Young Praggnanandhaa A Surprise Winner At Xtracon Chess Open
The Indian prodigy took home one of the biggest titles of his career. | Photo: Xtracon Chess Open.

Young Praggnanandhaa A Surprise Winner At Xtracon Chess Open

Rakesh
IM Rakesh
|
36 | Chess Event Coverage

The Indian chess prodigy Praggnanandhaa Rameshbabu made history this week to become one of the youngest winners of the traditional Copenhagen Open, now known as the Xtracon Chess Open, held in Helsingor, Denmark.

The Xtracon Chess Open was the main event of the 41st Copenhagen Chess Festival. This event was a 10-round Swiss-system open to all players. The tournament was held from July 20-28 with a double round on the second day. Some 368 players from 25 countries participated. Eighty-seven of them were titled, including 25 grandmasters.

The event ran into a huge problem before it began, as the chief organizer Lars-Henrik Bech Hansen died suddenly, three weeks before the event. The organizing team decided to continue the chess festival in the spirit and honor of Bech Hansen. Before the start of the event, a minute of silence was observed for Bech Hansen, who was heavily involved with the festival for over a decade.

The playing hall with 79 live DGT boards. | Photo: Xtracon Chess Open.

The tournament boasted several strong titled players including 13 grandmasters rated above 2600. Three top Nordic stars were the favorites: the top seed Nils Grandelius of Sweden, Jon Ludvig Hammer of Norway and current Norwegian champion Aryan Tari. But it was the young Indian, Praggnanandhaa, who stole the show. His elder sister WGM Vaishali also had a dream event and picked up her first grandmaster norm.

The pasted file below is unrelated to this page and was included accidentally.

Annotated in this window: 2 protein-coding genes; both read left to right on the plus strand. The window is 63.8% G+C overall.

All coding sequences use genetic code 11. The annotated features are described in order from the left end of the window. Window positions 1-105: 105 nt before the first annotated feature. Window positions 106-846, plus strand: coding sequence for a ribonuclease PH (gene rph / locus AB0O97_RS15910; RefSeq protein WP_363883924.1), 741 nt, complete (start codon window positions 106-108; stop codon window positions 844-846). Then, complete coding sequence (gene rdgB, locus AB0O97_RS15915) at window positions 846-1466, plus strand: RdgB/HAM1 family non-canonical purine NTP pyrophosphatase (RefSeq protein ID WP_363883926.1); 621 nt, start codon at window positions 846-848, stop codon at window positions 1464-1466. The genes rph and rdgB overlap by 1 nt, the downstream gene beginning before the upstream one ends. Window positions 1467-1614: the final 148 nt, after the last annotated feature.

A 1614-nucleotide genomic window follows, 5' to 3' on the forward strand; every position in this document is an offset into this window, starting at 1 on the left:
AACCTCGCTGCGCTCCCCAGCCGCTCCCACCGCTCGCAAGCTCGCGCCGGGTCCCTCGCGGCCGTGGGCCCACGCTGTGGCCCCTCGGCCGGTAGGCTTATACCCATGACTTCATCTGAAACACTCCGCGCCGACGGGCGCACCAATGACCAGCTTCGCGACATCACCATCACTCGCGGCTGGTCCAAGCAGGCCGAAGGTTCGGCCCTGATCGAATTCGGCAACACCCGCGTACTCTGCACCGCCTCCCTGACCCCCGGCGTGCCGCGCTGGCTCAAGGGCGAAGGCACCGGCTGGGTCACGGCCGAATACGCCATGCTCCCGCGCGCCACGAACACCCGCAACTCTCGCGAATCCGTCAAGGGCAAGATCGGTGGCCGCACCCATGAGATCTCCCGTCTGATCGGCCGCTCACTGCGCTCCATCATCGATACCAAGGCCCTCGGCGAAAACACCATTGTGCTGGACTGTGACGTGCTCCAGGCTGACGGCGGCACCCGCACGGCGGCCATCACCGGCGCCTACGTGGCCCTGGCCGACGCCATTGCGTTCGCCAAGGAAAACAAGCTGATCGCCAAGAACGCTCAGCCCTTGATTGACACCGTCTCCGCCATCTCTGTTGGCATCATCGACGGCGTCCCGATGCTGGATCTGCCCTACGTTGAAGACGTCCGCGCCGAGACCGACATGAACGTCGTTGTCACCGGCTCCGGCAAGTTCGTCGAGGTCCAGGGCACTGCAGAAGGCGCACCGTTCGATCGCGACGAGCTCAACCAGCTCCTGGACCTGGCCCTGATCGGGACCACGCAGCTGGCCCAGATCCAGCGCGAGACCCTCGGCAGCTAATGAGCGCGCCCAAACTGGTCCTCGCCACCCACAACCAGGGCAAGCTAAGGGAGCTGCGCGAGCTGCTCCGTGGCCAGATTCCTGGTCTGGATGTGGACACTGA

The 13-year-old Praggnanandhaa started as the 21st seed and led almost from start to finish. He survived a scare in the last round to win the tournament alone with 8.5/10, earning a performance rating of 2741. He gained 29 Elo points to his existing 2540 FIDE rating.

Praggnanandhaa won seven games and drew three, and was unbeaten throughout.

A career-best result for Praggnanandhaa in Denmark. | Photo: Xtracon Chess Open.

One of his best games of the event came in round four when he defeated Swedish FM Erik Malmstig. Playing Black, Praggnanandhaa played a fine game as he employed the Tango defense. He brought all his pieces to grab the initiative and bring home the point.

 This author, IM Rakesh Kulkarni, analyzes Pragg's win in round four.

The best thing about large opens is the variety of tactics-rich games and upsets. A talented Danish player, IM Kassa Korley, played a fascinating game against the sixth seed of the event, GM Alexander Moiseenko. Korley's dancing knights created havoc and a brilliant rook lift 19...Re5 sealed White's fate. Interestingly, Korley had already played a similar game recently and so did German grandmaster Jakob Meister back in 1997.

The Chess.com partner streamer FM Ingvar Johannesson annotated the following game and also wrote a detailed blog about this game. That blog can be read here.

FM Ingvar Johannesson analyzes this crazy game on his Twitch account.